In June, I met 17 young Nicaraguans who were heading to the U.S. as part of USAID’s Scholarships for Education and Economic Development (SEED) program. This program provides training opportunities to young community leaders from disadvantaged and historically underserved populations. The students go to the U.S. to pursue an array of two-year technical degree programs related to the needs of their home communities — programs ranging from small business management to environmental technology.
These courageous young Nicaraguans, mostly from humble backgrounds in rural Nicaragua, leave family, friends, culture and country to embrace new opportunities and receive an education which can dramatically change their futures.
These youth spoke to me candidly about their hopes and plans to support their communities when they return. In turn, I spoke to them about their dual responsibilities, not only for their courses and classes, but also to learn as much as possible about U.S. culture, customs, traditions and our way of life, while sharing with Americans stories of Nicaragua’s rich culture, delicious foods and beautiful countryside. In short, I urged them to form the bonds that have united our two countries for so many years — “Estamos Unidos” (We Are United), as our Embassy slogan declares. These types of exchanges establish strong, enduring relationships between our countries.
The program also matches scholarship recipients with alumni, who mentor and encourage the next generation of exchange students and, in doing so, hone their own leadership skills. I have gotten to know some of these alumni mentors, such as Jaime García, who returned in 1998. I heard Jaime speak to a group of outgoing students about the struggles of adapting to a new culture, of being away from home and family, of the rewards he gained from the experience and how the friends and knowledge he acquired continue to play a role in his life. Jaime graduated from an Agriculture and Aquatic Food Products program at Santa Fe Community College in Florida and now works as head of food safety in Sahlman Seafoods, a shrimp factory in Nicaragua that won the Award for Corporate Excellence in 2011.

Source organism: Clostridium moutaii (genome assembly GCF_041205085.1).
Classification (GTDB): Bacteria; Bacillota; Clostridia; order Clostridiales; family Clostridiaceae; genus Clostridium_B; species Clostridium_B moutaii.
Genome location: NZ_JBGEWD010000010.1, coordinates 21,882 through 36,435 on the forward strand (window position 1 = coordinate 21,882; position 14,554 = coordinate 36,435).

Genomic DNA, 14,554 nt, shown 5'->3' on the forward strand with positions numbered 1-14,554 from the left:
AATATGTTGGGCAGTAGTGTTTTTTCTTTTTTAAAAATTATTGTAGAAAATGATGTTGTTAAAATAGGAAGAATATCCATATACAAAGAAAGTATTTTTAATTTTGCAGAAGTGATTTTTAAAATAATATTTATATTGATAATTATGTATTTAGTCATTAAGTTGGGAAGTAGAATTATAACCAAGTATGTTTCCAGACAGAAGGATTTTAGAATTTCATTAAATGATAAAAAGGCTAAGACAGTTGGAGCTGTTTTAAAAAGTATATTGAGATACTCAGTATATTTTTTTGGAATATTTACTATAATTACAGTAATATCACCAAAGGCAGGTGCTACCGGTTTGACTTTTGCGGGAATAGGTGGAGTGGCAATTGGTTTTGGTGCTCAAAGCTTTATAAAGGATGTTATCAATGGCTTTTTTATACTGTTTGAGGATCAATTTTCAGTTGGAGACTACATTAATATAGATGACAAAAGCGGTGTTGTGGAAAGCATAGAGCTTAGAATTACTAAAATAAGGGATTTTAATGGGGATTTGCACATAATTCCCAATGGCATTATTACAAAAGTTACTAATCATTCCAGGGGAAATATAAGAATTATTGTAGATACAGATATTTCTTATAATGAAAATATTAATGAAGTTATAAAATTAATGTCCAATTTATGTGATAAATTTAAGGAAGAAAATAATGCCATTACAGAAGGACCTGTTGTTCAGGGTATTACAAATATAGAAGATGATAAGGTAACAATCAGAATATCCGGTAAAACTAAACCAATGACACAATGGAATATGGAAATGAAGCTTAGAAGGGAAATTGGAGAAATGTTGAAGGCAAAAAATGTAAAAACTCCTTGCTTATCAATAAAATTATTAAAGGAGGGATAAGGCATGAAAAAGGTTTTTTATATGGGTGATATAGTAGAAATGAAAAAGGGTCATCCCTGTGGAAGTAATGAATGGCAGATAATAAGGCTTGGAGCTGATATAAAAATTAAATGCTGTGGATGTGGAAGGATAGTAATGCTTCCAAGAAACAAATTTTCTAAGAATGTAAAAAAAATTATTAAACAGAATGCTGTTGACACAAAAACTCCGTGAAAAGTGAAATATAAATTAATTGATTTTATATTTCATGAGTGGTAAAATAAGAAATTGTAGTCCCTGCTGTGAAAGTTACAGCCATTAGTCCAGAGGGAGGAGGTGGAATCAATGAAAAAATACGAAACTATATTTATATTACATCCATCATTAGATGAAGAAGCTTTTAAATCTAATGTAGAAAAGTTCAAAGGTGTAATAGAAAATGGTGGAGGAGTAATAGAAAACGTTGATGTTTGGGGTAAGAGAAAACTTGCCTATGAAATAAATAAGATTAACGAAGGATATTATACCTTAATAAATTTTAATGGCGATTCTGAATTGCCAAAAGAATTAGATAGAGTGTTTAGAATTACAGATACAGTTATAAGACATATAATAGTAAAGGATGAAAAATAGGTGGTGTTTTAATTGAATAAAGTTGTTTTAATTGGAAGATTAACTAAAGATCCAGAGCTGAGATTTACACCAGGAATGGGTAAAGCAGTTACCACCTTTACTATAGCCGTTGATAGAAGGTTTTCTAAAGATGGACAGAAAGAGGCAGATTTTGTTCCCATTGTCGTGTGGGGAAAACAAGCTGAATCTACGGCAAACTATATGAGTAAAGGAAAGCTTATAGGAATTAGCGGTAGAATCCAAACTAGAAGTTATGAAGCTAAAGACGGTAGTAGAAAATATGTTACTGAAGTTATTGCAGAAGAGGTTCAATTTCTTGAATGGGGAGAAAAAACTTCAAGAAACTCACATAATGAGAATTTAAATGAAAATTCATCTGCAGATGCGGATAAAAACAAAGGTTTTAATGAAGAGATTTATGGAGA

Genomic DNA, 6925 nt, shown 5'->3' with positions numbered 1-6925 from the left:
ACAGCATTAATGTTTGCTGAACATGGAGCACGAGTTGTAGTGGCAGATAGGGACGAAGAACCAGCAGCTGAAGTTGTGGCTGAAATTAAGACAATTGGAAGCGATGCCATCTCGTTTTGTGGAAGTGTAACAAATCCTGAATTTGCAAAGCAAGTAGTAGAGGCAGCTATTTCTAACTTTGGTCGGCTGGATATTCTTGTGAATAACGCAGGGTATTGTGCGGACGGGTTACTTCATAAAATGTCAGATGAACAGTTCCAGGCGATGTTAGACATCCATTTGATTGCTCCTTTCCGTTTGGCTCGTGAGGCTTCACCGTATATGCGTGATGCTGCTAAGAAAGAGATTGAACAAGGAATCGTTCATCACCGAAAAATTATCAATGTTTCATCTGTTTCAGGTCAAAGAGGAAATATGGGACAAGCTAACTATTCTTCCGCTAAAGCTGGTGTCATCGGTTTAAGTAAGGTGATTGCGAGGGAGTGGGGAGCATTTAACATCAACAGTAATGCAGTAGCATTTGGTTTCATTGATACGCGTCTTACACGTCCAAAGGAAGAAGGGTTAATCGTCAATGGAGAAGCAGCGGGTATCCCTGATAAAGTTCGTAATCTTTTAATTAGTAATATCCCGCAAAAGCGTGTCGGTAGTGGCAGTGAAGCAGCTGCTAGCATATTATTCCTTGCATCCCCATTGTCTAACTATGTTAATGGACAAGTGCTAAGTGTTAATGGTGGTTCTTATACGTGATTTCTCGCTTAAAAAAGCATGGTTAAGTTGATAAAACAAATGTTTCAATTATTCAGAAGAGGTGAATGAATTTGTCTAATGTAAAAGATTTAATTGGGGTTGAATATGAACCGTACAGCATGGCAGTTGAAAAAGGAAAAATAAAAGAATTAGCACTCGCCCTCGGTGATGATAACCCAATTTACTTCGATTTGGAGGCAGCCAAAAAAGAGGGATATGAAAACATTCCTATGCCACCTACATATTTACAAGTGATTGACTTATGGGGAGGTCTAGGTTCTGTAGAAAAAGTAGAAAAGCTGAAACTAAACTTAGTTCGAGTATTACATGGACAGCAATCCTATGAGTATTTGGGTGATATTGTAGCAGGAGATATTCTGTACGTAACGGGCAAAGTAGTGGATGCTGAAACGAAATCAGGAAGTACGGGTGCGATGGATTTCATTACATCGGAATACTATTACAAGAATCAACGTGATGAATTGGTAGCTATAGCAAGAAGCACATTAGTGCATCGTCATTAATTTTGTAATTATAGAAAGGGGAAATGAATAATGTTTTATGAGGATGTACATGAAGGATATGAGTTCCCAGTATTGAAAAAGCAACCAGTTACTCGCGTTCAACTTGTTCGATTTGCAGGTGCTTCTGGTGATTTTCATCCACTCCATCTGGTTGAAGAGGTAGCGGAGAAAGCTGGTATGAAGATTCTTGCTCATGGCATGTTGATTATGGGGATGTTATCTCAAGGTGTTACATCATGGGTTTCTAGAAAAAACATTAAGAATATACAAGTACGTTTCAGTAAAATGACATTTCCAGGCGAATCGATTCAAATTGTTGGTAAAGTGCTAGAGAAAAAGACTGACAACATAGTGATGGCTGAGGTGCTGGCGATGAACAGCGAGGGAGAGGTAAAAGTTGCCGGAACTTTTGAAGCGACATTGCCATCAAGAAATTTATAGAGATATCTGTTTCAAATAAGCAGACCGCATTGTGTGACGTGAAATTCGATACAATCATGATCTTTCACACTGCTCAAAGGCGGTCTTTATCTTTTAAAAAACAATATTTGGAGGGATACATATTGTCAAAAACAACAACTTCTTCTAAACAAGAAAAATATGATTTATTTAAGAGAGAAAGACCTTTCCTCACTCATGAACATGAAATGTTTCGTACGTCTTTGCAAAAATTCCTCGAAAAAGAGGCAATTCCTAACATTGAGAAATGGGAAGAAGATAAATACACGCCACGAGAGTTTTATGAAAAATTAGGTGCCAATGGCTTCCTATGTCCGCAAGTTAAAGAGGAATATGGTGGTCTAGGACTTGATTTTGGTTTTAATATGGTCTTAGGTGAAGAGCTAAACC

These types of programs are extremely successful. Of the more than 1,000 alumni of USAID scholarship programs, 100 percent have returned to Nicaragua, and nearly 100 percent are currently employed. My interactions with private sector partners confirm how much they value SEED alumni for their English skills and U.S.-based education.
It is my belief that our support to these young Nicaraguans helps them have a positive impact in their communities and creates a lasting positive impression of the U.S. as a friend and partner in helping them — and their country — on the path to development.